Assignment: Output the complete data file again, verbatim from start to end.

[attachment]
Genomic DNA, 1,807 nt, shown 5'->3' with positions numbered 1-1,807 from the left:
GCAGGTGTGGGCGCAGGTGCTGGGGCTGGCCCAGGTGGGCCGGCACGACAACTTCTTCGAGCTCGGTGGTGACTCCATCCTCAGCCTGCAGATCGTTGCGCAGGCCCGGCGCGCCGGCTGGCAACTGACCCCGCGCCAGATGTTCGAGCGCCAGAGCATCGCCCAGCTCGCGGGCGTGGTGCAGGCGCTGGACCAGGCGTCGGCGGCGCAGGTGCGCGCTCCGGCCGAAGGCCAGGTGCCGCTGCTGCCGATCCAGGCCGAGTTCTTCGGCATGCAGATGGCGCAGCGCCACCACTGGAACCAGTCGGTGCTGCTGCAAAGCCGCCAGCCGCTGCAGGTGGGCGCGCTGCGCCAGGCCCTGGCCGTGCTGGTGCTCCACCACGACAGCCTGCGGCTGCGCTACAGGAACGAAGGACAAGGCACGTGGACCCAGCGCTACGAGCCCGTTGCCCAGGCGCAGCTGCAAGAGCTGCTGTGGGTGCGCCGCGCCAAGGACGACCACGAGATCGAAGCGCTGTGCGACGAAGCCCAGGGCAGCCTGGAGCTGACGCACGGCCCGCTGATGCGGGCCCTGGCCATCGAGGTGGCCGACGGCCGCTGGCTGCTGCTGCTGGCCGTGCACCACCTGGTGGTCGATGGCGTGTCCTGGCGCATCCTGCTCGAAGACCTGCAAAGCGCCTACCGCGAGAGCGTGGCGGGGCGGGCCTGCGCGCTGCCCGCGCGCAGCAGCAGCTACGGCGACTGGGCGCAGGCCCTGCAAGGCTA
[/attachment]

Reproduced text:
Genomic DNA, 1,807 nt, shown 5'->3' with positions numbered 1-1,807 from the left:
GCAGGTGTGGGCGCAGGTGCTGGGGCTGGCCCAGGTGGGCCGGCACGACAACTTCTTCGAGCTCGGTGGTGACTCCATCCTCAGCCTGCAGATCGTTGCGCAGGCCCGGCGCGCCGGCTGGCAACTGACCCCGCGCCAGATGTTCGAGCGCCAGAGCATCGCCCAGCTCGCGGGCGTGGTGCAGGCGCTGGACCAGGCGTCGGCGGCGCAGGTGCGCGCTCCGGCCGAAGGCCAGGTGCCGCTGCTGCCGATCCAGGCCGAGTTCTTCGGCATGCAGATGGCGCAGCGCCACCACTGGAACCAGTCGGTGCTGCTGCAAAGCCGCCAGCCGCTGCAGGTGGGCGCGCTGCGCCAGGCCCTGGCCGTGCTGGTGCTCCACCACGACAGCCTGCGGCTGCGCTACAGGAACGAAGGACAAGGCACGTGGACCCAGCGCTACGAGCCCGTTGCCCAGGCGCAGCTGCAAGAGCTGCTGTGGGTGCGCCGCGCCAAGGACGACCACGAGATCGAAGCGCTGTGCGACGAAGCCCAGGGCAGCCTGGAGCTGACGCACGGCCCGCTGATGCGGGCCCTGGCCATCGAGGTGGCCGACGGCCGCTGGCTGCTGCTGCTGGCCGTGCACCACCTGGTGGTCGATGGCGTGTCCTGGCGCATCCTGCTCGAAGACCTGCAAAGCGCCTACCGCGAGAGCGTGGCGGGGCGGGCCTGCGCGCTGCCCGCGCGCAGCAGCAGCTACGGCGACTGGGCGCAGGCCCTGCAAGGCTA